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Title: Computational modelling of mechanically induced electrophysiological alterations of axons and nerve
Author: Kwong, Man Ting
ISNI:       0000 0004 7430 7435
Awarding Body: University of Oxford
Current Institution: University of Oxford
Date of Award: 2018
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In the last decade, traumatic brain injuries (TBIs) and spinal cord injuries (SCIs) has become one of the most scrutinised medical challenges of our time. However, the lower quality of life experienced by the sufferer and the associated socio-economic cost of both TBI and SCI remain a huge burden for society. There is currently no reliable way to evaluate the level of functional damage caused by TBI and SCI related mechanical forces without invasive examination. The types of axonopathy involved in such injuries are the combinations of coupled mechanical-electrophysiological phenomena at multiple length and time scales, extremely challenging to approach by experimental means alone. It is therefore highly desirable to complement experimental studies with computational work to further the understanding of such multiscale problems. This thesis firstly proposes a novel 3D finite element framework coupling mechanics and electrophysiology to model cellular and subcellular phenomena, such as nerve dislocation and membrane damage by micropipette. The former study shows that 1D simulations focussing solely on the stretch component of the axonal damage are unable to capture the same electrophysiological damage that a 3D framework predicts. The latter study shows that local membrane deformation can lead to electrophysiological alterations at the axonal level solely through geometrical effects and without the need to account for ion channel activity alterations. This was demonstrated for micropipette suction in a patch clamp where the consideration of the 3D flow of current was sufficient to alter its electrophysiology, offering an alternative explanation to the damage mechanism hypothesised by published experimental work. At the axonal and tissue scale, previous models have often simplified the modelling of damage by using a single axon model. It is however unclear whether an altered axonal electrophysiology can truly be representative of the compound electrophysiology of multiple axons or fibre. Three different models: axonal, fibre and tissue level models, were evaluated and compared for their ability to model macroscale electrophysiology deficits. The results of the three models suggest that the recovery of compound action potential amplitude post-mechanical stretch can not be straightforwardly scaled from axonal level to fibre level. Furthermore, the electrophysiological recovery may not be solely dependent on mechanical recovery of the tissue. This thesis identified the need for scale specific models in the context of TBI and SCI. In particular, lipid bilayer membrane geometrical distortion following mechanical insult at the subcellular scale and functional tissue alteration at the tissue scale both require a different approach. The models proposed herein successfully identify mechanisms overlooked in previous experimental literature. In order to fully capture experimental behaviour, future models will need to account for other mechanisms such as mechanoporation, reorganisation of paranodal junctions and injury related Calcium ion imbalance.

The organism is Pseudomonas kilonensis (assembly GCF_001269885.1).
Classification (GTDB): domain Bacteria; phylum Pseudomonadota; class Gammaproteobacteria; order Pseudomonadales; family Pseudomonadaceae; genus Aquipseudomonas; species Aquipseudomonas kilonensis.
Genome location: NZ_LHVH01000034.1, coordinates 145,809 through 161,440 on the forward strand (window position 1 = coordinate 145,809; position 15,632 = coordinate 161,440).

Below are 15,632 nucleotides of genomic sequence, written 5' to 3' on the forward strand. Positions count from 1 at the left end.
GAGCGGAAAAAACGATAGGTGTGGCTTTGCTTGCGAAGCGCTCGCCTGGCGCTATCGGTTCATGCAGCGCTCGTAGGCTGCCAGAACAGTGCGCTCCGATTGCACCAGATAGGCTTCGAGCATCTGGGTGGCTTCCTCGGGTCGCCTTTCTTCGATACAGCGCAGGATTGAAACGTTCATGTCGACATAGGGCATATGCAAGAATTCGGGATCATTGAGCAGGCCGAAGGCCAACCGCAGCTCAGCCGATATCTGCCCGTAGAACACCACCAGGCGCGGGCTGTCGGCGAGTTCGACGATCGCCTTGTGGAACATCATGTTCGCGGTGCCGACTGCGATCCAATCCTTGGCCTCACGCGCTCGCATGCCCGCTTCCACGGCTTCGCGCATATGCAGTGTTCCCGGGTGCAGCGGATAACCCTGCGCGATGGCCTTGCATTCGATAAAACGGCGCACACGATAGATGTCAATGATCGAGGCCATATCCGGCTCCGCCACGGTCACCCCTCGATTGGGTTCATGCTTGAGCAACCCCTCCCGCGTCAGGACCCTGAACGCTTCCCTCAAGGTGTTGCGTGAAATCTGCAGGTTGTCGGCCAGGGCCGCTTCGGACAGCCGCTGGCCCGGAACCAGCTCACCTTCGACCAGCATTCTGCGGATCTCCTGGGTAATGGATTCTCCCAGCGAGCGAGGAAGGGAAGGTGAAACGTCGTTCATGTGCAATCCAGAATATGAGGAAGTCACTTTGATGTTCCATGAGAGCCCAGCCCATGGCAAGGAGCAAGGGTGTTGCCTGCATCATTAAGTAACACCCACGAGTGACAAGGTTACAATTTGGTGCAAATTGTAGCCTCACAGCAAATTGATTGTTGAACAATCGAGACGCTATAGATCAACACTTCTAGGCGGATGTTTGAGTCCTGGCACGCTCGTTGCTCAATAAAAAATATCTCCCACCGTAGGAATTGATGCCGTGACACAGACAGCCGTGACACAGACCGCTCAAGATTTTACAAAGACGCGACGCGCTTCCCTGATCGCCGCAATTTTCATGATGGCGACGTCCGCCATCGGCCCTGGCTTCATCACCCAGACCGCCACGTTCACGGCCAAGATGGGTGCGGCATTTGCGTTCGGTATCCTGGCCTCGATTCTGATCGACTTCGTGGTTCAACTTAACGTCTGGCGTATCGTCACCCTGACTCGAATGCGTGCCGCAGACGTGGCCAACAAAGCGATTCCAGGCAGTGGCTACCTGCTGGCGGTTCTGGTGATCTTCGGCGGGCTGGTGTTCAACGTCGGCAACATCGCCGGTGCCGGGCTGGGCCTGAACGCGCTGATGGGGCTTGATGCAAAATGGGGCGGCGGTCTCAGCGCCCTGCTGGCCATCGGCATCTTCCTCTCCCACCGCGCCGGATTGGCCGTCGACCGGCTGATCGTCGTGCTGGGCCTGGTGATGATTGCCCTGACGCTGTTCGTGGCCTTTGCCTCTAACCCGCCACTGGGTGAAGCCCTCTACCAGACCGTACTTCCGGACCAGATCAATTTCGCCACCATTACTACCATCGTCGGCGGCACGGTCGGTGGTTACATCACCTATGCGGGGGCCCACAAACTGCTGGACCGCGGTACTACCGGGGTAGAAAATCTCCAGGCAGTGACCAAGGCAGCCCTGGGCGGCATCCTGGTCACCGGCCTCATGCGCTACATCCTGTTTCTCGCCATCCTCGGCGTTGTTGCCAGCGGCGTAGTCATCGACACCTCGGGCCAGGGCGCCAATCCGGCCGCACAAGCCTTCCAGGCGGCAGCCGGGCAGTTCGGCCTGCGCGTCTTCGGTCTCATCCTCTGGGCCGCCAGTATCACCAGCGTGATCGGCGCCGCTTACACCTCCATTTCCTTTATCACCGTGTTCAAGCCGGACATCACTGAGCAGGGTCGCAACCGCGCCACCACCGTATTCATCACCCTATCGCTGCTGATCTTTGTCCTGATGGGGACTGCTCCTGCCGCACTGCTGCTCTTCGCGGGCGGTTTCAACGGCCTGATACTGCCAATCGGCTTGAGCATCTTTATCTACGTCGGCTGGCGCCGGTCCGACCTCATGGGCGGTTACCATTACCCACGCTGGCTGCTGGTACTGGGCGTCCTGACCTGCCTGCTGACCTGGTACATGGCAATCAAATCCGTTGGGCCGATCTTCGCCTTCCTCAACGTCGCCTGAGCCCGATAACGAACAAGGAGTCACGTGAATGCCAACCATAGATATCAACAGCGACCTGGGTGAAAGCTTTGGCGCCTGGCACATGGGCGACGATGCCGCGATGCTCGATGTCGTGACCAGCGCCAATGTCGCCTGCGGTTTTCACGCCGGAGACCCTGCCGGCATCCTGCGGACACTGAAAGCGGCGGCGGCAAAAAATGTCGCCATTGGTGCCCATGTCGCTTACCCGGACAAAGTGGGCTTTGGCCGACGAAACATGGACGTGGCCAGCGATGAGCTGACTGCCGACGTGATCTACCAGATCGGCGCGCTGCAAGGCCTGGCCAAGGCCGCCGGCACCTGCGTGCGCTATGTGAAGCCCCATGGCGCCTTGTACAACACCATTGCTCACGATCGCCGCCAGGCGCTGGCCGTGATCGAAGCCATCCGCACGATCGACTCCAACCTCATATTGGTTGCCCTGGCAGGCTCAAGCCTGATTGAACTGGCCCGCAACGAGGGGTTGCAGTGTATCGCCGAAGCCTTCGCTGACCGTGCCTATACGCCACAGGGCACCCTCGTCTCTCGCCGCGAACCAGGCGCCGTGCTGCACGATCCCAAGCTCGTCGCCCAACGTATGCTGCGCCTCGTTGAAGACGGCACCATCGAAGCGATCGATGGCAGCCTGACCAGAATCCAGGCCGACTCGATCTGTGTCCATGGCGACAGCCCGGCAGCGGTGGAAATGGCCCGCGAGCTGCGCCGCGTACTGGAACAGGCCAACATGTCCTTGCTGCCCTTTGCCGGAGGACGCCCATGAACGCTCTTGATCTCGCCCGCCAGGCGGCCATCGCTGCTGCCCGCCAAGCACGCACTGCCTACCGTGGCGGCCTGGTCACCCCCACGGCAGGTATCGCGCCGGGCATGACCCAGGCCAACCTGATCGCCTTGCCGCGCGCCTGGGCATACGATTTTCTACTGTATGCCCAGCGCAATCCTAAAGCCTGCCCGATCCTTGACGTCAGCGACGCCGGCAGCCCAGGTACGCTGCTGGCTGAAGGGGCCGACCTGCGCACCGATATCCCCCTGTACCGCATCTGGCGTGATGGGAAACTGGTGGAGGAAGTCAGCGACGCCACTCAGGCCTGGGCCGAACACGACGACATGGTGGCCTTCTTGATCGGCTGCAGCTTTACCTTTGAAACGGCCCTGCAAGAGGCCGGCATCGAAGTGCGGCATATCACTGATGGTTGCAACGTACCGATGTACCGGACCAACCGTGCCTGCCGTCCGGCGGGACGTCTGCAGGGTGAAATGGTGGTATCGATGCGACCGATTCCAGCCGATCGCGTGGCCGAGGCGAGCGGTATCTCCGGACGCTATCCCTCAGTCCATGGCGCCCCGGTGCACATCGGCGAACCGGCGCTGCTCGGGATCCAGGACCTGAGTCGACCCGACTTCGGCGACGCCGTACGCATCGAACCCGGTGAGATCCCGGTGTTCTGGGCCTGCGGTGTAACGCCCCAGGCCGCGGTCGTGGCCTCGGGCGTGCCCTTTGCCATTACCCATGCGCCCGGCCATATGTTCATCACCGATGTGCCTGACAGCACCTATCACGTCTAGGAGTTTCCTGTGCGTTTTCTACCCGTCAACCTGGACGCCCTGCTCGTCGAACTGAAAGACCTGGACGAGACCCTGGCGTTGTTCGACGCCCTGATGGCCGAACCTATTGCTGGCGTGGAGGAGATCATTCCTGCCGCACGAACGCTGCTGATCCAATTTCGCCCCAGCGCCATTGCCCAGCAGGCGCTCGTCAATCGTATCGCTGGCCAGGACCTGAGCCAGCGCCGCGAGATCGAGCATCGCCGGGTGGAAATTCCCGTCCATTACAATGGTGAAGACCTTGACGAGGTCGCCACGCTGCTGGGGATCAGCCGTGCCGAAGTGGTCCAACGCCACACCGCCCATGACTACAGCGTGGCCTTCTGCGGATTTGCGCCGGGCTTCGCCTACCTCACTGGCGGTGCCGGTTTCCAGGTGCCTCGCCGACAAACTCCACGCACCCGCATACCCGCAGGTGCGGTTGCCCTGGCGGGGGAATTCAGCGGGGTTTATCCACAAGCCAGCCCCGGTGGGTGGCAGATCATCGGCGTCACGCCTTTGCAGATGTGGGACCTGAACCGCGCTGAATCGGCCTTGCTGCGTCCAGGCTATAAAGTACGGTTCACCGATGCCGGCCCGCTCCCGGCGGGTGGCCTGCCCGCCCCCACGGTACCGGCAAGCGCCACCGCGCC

Supervisor: Jerusalem, Antoine Sponsor: European Research Council
Qualification Name: Thesis (Ph.D.) Qualification Level: Doctoral
EThOS ID:  DOI: Not available
Keywords: solid mechanics ; neuromechanics ; electrophysiological alteration ; finite element ; traumatic brain injury ; axonopathy